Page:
In most of them his name was written, and there were often pencilled

notes in the margin. Of course he had chosen from among the most

valuable he possessed; such a multitude must else have been sold to make

this sum of two pounds ten. Books are cheap, you know. At need, one can

buy a Homer for fourpence, a Sophocles for sixpence. It was not rubbish

that he had accumulated at so small expenditure, but the library of a

poor student--battered bindings, stained pages, supplanted editions.

He loved his books, but there was something he loved more, and when Amy

glanced at him with eyes of sympathy he broke into a cheerful laugh.


'I'm only sorry they have gone for so little. Tell me when the money

is nearly at an end again, and you shall have more. It's all right; the

novel will be done soon.'


And that night he worked until twelve o'clock, doggedly, fiercely.


The next day was Sunday. As a rule he made it a day of rest, and almost

perforce, for the depressing influence of Sunday in London made work too

difficult. Then, it was the day on which he either went to see his own

particular friends or was visited by them.


'Do you expect anyone this evening?' Amy inquired.


'Biffen will look in, I dare say. Perhaps Milvain.'


'I think I shall take Willie to mother's. I shall be back before eight.'


'Amy, don't say anything about the books.'


'No, no.'


'I suppose they always ask you when we think of removing over the way?'


He pointed in a direction that suggested Marylebone Workhouse. Amy tried

to laugh, but a woman with a child in her arms has no keen relish for

such jokes.


'I don't talk to them about our affairs,' she said.


'That's best.'


She left home about three o'clock, the servant going with her to carry

the child.


At five a familiar knock sounded through the flat; it was a heavy rap

followed by half-a-dozen light ones, like a reverberating echo, the last

stroke scarcely audible. Reardon laid down his book, but kept his pipe

in his mouth, and went to the door. A tall, thin man stood there, with a

slouch hat and long grey overcoat. He shook hands silently, hung his hat

in the passage, and came forward into the study.


His name was Harold Biffen, and, to judge from his appearance, he did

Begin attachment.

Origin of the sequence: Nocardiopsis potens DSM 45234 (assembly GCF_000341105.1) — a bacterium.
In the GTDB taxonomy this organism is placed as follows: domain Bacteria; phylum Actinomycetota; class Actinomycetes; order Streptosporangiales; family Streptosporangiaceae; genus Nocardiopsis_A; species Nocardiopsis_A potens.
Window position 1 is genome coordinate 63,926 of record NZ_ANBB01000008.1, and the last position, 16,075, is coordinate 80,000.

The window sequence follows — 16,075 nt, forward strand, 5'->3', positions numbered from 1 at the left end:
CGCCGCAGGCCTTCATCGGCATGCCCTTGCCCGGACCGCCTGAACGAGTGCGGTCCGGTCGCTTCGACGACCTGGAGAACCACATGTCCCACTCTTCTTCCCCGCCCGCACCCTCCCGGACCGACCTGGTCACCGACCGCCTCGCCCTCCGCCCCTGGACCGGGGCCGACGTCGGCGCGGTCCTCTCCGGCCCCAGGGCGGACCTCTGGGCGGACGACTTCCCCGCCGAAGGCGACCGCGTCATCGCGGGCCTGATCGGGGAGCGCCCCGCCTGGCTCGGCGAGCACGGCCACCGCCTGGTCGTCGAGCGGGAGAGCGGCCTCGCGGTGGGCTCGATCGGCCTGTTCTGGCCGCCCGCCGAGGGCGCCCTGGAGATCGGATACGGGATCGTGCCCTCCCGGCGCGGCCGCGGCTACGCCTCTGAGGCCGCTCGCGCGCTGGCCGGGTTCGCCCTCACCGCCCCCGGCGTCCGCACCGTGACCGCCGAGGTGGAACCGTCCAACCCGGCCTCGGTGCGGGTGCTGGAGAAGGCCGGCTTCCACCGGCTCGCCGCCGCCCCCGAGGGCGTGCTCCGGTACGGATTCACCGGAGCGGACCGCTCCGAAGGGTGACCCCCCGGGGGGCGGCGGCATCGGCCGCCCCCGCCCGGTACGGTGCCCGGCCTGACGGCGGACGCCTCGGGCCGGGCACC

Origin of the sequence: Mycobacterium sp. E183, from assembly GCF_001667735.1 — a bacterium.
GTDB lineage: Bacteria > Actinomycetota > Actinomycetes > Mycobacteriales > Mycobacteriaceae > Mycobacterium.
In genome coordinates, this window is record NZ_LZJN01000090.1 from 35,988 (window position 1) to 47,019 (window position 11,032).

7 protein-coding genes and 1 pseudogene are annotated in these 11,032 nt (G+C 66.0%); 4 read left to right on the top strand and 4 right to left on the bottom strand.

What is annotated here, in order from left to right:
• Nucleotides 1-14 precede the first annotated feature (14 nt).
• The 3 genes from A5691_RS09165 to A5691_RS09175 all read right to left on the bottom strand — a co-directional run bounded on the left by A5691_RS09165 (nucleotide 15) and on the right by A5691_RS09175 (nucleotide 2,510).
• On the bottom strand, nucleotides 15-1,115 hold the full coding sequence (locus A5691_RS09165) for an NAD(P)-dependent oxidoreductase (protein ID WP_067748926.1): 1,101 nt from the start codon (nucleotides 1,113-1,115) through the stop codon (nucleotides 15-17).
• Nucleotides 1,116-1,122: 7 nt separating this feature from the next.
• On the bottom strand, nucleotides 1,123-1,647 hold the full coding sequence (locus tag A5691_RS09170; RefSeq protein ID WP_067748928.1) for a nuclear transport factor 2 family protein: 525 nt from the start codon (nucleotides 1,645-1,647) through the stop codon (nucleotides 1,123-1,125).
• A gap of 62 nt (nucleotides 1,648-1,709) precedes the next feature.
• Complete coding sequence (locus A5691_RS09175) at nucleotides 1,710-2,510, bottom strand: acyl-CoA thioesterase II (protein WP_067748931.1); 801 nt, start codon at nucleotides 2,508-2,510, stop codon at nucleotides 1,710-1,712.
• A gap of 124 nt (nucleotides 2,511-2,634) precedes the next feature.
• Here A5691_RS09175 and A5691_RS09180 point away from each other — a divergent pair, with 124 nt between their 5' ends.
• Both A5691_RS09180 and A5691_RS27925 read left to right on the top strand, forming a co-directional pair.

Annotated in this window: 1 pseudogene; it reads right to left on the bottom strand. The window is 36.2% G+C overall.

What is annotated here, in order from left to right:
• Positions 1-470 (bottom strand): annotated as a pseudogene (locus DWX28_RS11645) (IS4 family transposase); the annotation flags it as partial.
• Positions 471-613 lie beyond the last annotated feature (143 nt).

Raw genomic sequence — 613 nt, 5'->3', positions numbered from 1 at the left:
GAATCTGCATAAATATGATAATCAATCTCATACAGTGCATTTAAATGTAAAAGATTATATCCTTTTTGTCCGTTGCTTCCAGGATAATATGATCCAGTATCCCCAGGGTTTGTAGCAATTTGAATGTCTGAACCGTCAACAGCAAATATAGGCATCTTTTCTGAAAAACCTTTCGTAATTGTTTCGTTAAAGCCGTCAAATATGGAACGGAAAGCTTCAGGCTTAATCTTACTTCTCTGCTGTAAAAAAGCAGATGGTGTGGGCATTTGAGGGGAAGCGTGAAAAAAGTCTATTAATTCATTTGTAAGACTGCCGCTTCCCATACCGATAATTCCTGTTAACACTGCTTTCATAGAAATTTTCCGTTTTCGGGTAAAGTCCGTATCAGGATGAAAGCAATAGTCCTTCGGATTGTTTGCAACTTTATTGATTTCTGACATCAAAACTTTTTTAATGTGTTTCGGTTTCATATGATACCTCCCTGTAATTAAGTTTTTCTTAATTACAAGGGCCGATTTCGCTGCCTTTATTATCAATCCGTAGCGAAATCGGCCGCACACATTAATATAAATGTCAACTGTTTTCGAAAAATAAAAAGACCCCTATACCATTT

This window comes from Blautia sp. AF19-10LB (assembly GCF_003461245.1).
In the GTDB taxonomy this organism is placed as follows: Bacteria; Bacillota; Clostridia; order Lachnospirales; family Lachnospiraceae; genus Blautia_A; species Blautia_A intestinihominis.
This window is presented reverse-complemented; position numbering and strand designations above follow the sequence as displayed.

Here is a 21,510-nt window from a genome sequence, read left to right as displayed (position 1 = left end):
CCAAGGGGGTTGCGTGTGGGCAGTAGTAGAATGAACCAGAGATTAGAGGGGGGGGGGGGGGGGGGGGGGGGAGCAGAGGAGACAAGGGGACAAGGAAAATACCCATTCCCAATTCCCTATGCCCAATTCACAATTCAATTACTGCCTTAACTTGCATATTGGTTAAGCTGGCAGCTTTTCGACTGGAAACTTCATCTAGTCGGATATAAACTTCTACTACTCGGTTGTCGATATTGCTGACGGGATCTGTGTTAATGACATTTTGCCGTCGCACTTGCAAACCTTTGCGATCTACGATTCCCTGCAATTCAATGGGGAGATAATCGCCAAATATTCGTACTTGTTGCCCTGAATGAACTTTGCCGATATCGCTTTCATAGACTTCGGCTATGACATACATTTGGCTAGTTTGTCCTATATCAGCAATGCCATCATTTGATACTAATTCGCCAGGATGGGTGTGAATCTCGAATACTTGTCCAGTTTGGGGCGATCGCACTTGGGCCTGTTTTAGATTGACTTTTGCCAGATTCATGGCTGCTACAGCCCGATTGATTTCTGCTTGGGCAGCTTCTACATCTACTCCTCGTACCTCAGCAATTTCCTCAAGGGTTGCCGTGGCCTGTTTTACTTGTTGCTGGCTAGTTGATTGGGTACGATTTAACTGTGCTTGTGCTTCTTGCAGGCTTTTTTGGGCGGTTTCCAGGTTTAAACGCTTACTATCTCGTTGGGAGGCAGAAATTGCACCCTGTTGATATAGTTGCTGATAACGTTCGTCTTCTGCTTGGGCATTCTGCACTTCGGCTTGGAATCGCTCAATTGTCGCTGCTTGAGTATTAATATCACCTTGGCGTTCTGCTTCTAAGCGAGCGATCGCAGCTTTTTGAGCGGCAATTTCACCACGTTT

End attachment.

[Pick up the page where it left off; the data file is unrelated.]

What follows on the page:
not belong to the race of common mortals. His excessive meagreness would

all but have qualified him to enter an exhibition in the capacity of

living skeleton, and the garments which hung upon this framework would

perhaps have sold for three-and-sixpence at an old-clothes dealer's. But

the man was superior to these accidents of flesh and raiment. He had

a fine face: large, gentle eyes, nose slightly aquiline, small and

delicate mouth. Thick black hair fell to his coat-collar; he wore a

heavy moustache and a full beard. In his gait there was a singular

dignity; only a man of cultivated mind and graceful character could move

and stand as he did.


His first act on entering the room was to take from his pocket a pipe,

a pouch, a little tobacco-stopper, and a box of matches, all of which

he arranged carefully on a corner of the central table. Then he drew

forward a chair and seated himself.


'Take your top-coat off;' said Reardon.


'Thanks, not this evening.'


'Why the deuce not?'


'Not this evening, thanks.'


The reason, as soon as Reardon sought for it, was obvious. Biffen had

no ordinary coat beneath the other. To have referred to this fact would

have been indelicate; the novelist of course understood it, and smiled,

but with no mirth.


'Let me have your Sophocles,' were the visitor's next words.


Reardon offered him a volume of the Oxford Pocket Classics.


'I prefer the Wunder, please.'


'It's gone, my boy.'




'Wanted a little cash.'


Biffen uttered a sound in which remonstrance and sympathy were blended.


'I'm sorry to hear that; very sorry. Well, this must do. Now, I want to

know how you scan this chorus in the "Oedipus Rex."'


Reardon took the volume, considered, and began to read aloud with metric



'Choriambics, eh?' cried the other. 'Possible, of course; but treat them

as Ionics a minore with an anacrusis, and see if they don't go better.'


He involved himself in terms of pedantry, and with such delight that his

eyes gleamed. Having delivered a technical lecture, he began to read in

illustration, producing quite a different effect from that of the

rhythm as given by his friend. And the reading was by no means that of a

pedant, rather of a poet.


For half an hour the two men talked Greek metres as if they lived in a

world where the only hunger known could be satisfied by grand or sweet



They had first met in an amusing way. Not long after the publication of

his book 'On Neutral Ground' Reardon was spending a week at Hastings.

A rainy day drove him to the circulating library, and as he was looking

along the shelves for something readable a voice near at hand asked the

attendant if he had anything 'by Edwin Reardon.' The novelist turned in

astonishment; that any casual mortal should inquire for his books seemed

incredible. Of course there was nothing by that author in the library,

and he who had asked the question walked out again. On the morrow

Reardon encountered this same man at a lonely part of the shore; he